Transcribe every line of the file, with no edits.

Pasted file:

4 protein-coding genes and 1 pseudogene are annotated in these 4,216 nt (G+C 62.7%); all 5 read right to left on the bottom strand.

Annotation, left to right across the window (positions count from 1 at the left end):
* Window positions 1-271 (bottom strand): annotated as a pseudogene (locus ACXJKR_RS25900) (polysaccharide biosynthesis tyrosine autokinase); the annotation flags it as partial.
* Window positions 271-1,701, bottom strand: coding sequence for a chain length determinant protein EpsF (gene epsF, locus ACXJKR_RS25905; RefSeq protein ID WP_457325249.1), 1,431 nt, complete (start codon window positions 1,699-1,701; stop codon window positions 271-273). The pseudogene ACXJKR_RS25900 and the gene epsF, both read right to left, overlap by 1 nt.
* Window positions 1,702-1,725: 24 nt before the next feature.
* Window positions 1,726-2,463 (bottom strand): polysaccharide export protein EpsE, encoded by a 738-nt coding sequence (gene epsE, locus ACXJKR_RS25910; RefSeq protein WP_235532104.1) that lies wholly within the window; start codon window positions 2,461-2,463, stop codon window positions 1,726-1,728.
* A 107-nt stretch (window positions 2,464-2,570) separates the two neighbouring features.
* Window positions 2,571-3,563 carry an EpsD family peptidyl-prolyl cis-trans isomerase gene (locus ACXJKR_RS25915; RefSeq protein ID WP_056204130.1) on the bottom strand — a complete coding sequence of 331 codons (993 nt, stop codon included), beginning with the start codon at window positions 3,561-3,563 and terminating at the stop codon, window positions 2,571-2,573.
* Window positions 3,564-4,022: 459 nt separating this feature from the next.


4 protein-coding genes and 1 pseudogene are annotated in these 4,216 nt (G+C 62.7%); all 5 read right to left on the bottom strand.

Annotation, left to right across the window (positions count from 1 at the left end):
* Window positions 1-271 (bottom strand): annotated as a pseudogene (locus ACXJKR_RS25900) (polysaccharide biosynthesis tyrosine autokinase); the annotation flags it as partial.
* Window positions 271-1,701, bottom strand: coding sequence for a chain length determinant protein EpsF (gene epsF, locus ACXJKR_RS25905; RefSeq protein ID WP_457325249.1), 1,431 nt, complete (start codon window positions 1,699-1,701; stop codon window positions 271-273). The pseudogene ACXJKR_RS25900 and the gene epsF, both read right to left, overlap by 1 nt.
* Window positions 1,702-1,725: 24 nt before the next feature.
* Window positions 1,726-2,463 (bottom strand): polysaccharide export protein EpsE, encoded by a 738-nt coding sequence (gene epsE, locus ACXJKR_RS25910; RefSeq protein WP_235532104.1) that lies wholly within the window; start codon window positions 2,461-2,463, stop codon window positions 1,726-1,728.
* A 107-nt stretch (window positions 2,464-2,570) separates the two neighbouring features.
* Window positions 2,571-3,563 carry an EpsD family peptidyl-prolyl cis-trans isomerase gene (locus ACXJKR_RS25915; RefSeq protein ID WP_056204130.1) on the bottom strand — a complete coding sequence of 331 codons (993 nt, stop codon included), beginning with the start codon at window positions 3,561-3,563 and terminating at the stop codon, window positions 2,571-2,573.
* Window positions 3,564-4,022: 459 nt separating this feature from the next.